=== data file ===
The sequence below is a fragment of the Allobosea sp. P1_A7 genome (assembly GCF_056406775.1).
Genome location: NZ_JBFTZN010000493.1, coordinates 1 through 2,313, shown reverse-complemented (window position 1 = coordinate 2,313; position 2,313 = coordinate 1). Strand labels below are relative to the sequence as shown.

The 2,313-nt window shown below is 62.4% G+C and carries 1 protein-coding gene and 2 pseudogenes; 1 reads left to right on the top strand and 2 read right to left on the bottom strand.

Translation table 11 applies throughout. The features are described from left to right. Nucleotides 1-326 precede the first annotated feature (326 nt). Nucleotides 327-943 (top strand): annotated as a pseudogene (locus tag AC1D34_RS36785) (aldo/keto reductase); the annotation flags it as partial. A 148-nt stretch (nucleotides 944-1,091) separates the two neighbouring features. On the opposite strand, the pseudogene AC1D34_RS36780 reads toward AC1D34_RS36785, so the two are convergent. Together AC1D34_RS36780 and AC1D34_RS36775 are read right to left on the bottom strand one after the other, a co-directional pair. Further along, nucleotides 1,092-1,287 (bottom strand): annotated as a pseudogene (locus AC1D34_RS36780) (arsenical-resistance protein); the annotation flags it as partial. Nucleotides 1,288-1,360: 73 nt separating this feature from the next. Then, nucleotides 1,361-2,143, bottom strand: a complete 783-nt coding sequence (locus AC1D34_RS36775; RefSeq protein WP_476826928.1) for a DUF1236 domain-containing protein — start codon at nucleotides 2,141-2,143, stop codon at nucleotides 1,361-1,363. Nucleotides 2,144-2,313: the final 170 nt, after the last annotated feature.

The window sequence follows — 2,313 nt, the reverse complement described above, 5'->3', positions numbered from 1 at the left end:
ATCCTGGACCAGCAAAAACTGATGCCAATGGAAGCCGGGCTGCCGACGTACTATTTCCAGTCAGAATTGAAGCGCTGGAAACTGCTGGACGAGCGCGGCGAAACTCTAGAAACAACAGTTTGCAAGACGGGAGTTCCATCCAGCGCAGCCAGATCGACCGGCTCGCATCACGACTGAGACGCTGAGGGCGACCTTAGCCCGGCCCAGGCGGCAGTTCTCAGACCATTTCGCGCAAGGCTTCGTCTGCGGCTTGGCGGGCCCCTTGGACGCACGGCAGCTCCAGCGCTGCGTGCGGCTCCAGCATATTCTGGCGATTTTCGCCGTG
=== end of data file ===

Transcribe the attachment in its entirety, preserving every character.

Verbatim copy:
The sequence below is a fragment of the Allobosea sp. P1_A7 genome (assembly GCF_056406775.1).
Genome location: NZ_JBFTZN010000493.1, coordinates 1 through 2,313, shown reverse-complemented (window position 1 = coordinate 2,313; position 2,313 = coordinate 1). Strand labels below are relative to the sequence as shown.

The 2,313-nt window shown below is 62.4% G+C and carries 1 protein-coding gene and 2 pseudogenes; 1 reads left to right on the top strand and 2 read right to left on the bottom strand.

Translation table 11 applies throughout. The features are described from left to right. Nucleotides 1-326 precede the first annotated feature (326 nt). Nucleotides 327-943 (top strand): annotated as a pseudogene (locus tag AC1D34_RS36785) (aldo/keto reductase); the annotation flags it as partial. A 148-nt stretch (nucleotides 944-1,091) separates the two neighbouring features. On the opposite strand, the pseudogene AC1D34_RS36780 reads toward AC1D34_RS36785, so the two are convergent. Together AC1D34_RS36780 and AC1D34_RS36775 are read right to left on the bottom strand one after the other, a co-directional pair. Further along, nucleotides 1,092-1,287 (bottom strand): annotated as a pseudogene (locus AC1D34_RS36780) (arsenical-resistance protein); the annotation flags it as partial. Nucleotides 1,288-1,360: 73 nt separating this feature from the next. Then, nucleotides 1,361-2,143, bottom strand: a complete 783-nt coding sequence (locus AC1D34_RS36775; RefSeq protein WP_476826928.1) for a DUF1236 domain-containing protein — start codon at nucleotides 2,141-2,143, stop codon at nucleotides 1,361-1,363. Nucleotides 2,144-2,313: the final 170 nt, after the last annotated feature.

The window sequence follows — 2,313 nt, the reverse complement described above, 5'->3', positions numbered from 1 at the left end:
ATCCTGGACCAGCAAAAACTGATGCCAATGGAAGCCGGGCTGCCGACGTACTATTTCCAGTCAGAATTGAAGCGCTGGAAACTGCTGGACGAGCGCGGCGAAACTCTAGAAACAACAGTTTGCAAGACGGGAGTTCCATCCAGCGCAGCCAGATCGACCGGCTCGCATCACGACTGAGACGCTGAGGGCGACCTTAGCCCGGCCCAGGCGGCAGTTCTCAGACCATTTCGCGCAAGGCTTCGTCTGCGGCTTGGCGGGCCCCTTGGACGCACGGCAGCTCCAGCGCTGCGTGCGGCTCCAGCATATTCTGGCGATTTTCGCCGTG